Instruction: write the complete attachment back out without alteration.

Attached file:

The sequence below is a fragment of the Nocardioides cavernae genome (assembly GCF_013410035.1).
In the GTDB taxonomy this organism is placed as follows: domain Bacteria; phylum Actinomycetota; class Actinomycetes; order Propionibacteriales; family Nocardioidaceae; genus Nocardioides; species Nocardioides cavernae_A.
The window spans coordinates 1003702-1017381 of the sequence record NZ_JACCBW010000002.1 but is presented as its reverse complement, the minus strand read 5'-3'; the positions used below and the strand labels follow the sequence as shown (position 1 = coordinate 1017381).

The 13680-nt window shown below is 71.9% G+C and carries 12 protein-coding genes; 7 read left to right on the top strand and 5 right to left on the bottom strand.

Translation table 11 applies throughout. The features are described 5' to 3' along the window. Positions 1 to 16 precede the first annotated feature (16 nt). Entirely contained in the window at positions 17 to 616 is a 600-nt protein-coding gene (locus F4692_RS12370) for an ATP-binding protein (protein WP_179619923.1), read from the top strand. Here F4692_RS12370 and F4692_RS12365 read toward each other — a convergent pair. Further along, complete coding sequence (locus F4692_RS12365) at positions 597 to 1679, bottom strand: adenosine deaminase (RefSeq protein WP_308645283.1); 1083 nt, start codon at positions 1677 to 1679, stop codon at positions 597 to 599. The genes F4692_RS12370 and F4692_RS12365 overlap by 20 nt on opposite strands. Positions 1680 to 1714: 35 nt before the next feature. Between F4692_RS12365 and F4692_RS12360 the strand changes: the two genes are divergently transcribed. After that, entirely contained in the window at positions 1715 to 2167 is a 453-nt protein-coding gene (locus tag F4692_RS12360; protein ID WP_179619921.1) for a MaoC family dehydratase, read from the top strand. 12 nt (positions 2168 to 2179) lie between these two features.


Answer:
The sequence below is a fragment of the Nocardioides cavernae genome (assembly GCF_013410035.1).
In the GTDB taxonomy this organism is placed as follows: domain Bacteria; phylum Actinomycetota; class Actinomycetes; order Propionibacteriales; family Nocardioidaceae; genus Nocardioides; species Nocardioides cavernae_A.
The window spans coordinates 1003702-1017381 of the sequence record NZ_JACCBW010000002.1 but is presented as its reverse complement, the minus strand read 5'-3'; the positions used below and the strand labels follow the sequence as shown (position 1 = coordinate 1017381).

The 13680-nt window shown below is 71.9% G+C and carries 12 protein-coding genes; 7 read left to right on the top strand and 5 right to left on the bottom strand.

Translation table 11 applies throughout. The features are described 5' to 3' along the window. Positions 1 to 16 precede the first annotated feature (16 nt). Entirely contained in the window at positions 17 to 616 is a 600-nt protein-coding gene (locus F4692_RS12370) for an ATP-binding protein (protein WP_179619923.1), read from the top strand. Here F4692_RS12370 and F4692_RS12365 read toward each other — a convergent pair. Further along, complete coding sequence (locus F4692_RS12365) at positions 597 to 1679, bottom strand: adenosine deaminase (RefSeq protein WP_308645283.1); 1083 nt, start codon at positions 1677 to 1679, stop codon at positions 597 to 599. The genes F4692_RS12370 and F4692_RS12365 overlap by 20 nt on opposite strands. Positions 1680 to 1714: 35 nt before the next feature. Between F4692_RS12365 and F4692_RS12360 the strand changes: the two genes are divergently transcribed. After that, entirely contained in the window at positions 1715 to 2167 is a 453-nt protein-coding gene (locus tag F4692_RS12360; protein ID WP_179619921.1) for a MaoC family dehydratase, read from the top strand. 12 nt (positions 2168 to 2179) lie between these two features.